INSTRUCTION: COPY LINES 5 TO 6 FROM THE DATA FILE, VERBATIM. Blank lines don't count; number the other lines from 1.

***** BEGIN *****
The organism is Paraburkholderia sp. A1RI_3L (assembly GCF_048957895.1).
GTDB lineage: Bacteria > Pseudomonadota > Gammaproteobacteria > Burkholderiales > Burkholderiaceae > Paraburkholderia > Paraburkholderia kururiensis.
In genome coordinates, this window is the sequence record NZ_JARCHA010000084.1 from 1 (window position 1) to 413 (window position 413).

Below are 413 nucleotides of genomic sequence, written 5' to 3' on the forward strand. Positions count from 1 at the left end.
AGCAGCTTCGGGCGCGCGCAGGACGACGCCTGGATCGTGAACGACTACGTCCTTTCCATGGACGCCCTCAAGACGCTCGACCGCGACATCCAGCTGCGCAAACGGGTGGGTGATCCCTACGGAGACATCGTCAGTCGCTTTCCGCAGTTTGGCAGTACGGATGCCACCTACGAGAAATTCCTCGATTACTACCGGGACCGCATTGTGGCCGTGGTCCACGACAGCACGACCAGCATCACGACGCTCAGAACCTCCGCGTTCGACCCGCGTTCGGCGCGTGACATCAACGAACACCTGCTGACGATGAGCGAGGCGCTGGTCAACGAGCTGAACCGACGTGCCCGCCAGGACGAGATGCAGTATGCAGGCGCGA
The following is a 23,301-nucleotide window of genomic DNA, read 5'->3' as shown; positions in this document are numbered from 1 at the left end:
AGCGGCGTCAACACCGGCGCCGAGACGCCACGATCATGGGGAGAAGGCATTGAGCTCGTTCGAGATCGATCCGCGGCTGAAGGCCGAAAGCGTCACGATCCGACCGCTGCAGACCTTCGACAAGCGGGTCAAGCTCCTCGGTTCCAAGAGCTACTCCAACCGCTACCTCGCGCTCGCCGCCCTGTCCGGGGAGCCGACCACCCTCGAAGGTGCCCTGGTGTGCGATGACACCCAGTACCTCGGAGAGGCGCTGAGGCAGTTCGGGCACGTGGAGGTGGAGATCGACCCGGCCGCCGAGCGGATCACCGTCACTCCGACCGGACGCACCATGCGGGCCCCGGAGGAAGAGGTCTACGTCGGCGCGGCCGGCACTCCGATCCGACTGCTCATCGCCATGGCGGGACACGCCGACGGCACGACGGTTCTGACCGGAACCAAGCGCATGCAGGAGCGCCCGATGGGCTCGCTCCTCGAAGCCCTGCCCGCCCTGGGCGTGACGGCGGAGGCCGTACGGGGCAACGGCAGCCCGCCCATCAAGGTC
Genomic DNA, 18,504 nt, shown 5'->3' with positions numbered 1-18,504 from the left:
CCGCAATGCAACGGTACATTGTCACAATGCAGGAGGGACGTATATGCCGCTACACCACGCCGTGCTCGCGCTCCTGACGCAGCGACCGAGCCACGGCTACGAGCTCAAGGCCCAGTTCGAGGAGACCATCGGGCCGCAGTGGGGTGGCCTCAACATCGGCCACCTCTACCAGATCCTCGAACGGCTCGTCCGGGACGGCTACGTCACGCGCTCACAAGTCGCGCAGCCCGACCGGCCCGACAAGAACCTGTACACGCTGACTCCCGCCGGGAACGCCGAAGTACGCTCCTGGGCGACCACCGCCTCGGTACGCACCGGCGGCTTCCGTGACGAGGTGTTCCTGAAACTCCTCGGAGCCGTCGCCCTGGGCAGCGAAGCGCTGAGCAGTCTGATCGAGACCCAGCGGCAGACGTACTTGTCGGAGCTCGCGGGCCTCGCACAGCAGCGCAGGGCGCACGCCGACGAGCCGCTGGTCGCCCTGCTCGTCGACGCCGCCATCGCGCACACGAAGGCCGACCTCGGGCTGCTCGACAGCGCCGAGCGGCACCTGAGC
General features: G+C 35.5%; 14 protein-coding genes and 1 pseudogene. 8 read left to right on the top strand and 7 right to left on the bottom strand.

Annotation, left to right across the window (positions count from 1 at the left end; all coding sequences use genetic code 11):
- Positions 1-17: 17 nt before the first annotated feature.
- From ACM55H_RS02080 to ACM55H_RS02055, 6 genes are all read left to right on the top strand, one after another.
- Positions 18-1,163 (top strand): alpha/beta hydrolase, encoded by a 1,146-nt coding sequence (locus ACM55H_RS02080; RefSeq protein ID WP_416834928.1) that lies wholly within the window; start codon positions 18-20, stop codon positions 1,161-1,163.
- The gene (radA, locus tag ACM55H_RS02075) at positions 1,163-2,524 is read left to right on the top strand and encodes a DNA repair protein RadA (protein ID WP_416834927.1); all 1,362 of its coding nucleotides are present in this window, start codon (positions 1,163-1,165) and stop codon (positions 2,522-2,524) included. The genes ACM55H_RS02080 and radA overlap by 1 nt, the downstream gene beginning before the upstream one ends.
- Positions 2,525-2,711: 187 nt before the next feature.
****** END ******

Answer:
AGCAGCTTCGGGCGCGCGCAGGACGACGCCTGGATCGTGAACGACTACGTCCTTTCCATGGACGCCCTCAAGACGCTCGACCGCGACATCCAGCTGCGCAAACGGGTGGGTGATCCCTACGGAGACATCGTCAGTCGCTTTCCGCAGTTTGGCAGTACGGATGCCACCTACGAGAAATTCCTCGATTACTACCGGGACCGCATTGTGGCCGTGGTCCACGACAGCACGACCAGCATCACGACGCTCAGAACCTCCGCGTTCGACCCGCGTTCGGCGCGTGACATCAACGAACACCTGCTGACGATGAGCGAGGCGCTGGTCAACGAGCTGAACCGACGTGCCCGCCAGGACGAGATGCAGTATGCAGGCGCGA
The following is a 23,301-nucleotide window of genomic DNA, read 5'->3' as shown; positions in this document are numbered from 1 at the left end: